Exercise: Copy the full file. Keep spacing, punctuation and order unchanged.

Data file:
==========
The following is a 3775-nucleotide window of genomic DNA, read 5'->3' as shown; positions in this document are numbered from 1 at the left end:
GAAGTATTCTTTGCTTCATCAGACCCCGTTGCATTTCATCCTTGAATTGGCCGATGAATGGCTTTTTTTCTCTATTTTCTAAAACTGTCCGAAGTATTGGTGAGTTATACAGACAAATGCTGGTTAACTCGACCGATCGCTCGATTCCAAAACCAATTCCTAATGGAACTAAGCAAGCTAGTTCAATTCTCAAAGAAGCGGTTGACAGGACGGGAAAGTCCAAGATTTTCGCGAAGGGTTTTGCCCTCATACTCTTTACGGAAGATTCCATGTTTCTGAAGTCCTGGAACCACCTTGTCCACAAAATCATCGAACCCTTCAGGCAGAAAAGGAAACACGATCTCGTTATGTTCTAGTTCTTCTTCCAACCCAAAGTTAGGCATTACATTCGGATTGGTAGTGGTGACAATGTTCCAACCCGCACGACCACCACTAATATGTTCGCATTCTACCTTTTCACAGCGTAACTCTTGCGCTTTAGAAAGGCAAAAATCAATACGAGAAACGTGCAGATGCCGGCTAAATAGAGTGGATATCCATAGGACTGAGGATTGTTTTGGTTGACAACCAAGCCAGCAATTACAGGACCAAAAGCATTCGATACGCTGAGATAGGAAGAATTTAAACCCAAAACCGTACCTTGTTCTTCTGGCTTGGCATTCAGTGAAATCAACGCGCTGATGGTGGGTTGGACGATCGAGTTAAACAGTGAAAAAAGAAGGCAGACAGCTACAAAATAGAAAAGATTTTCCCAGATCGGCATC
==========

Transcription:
The following is a 3775-nucleotide window of genomic DNA, read 5'->3' as shown; positions in this document are numbered from 1 at the left end:
GAAGTATTCTTTGCTTCATCAGACCCCGTTGCATTTCATCCTTGAATTGGCCGATGAATGGCTTTTTTTCTCTATTTTCTAAAACTGTCCGAAGTATTGGTGAGTTATACAGACAAATGCTGGTTAACTCGACCGATCGCTCGATTCCAAAACCAATTCCTAATGGAACTAAGCAAGCTAGTTCAATTCTCAAAGAAGCGGTTGACAGGACGGGAAAGTCCAAGATTTTCGCGAAGGGTTTTGCCCTCATACTCTTTACGGAAGATTCCATGTTTCTGAAGTCCTGGAACCACCTTGTCCACAAAATCATCGAACCCTTCAGGCAGAAAAGGAAACACGATCTCGTTATGTTCTAGTTCTTCTTCCAACCCAAAGTTAGGCATTACATTCGGATTGGTAGTGGTGACAATGTTCCAACCCGCACGACCACCACTAATATGTTCGCATTCTACCTTTTCACAGCGTAACTCTTGCGCTTTAGAAAGGCAAAAATCAATACGAGAAACGTGCAGATGCCGGCTAAATAGAGTGGATATCCATAGGACTGAGGATTGTTTTGGTTGACAACCAAGCCAGCAATTACAGGACCAAAAGCATTCGATACGCTGAGATAGGAAGAATTTAAACCCAAAACCGTACCTTGTTCTTCTGGCTTGGCATTCAGTGAAATCAACGCGCTGATGGTGGGTTGGACGATCGAGTTAAACAGTGAAAAAAGAAGGCAGACAGCTACAAAATAGAAAAGATTTTCCCAGATCGGCATC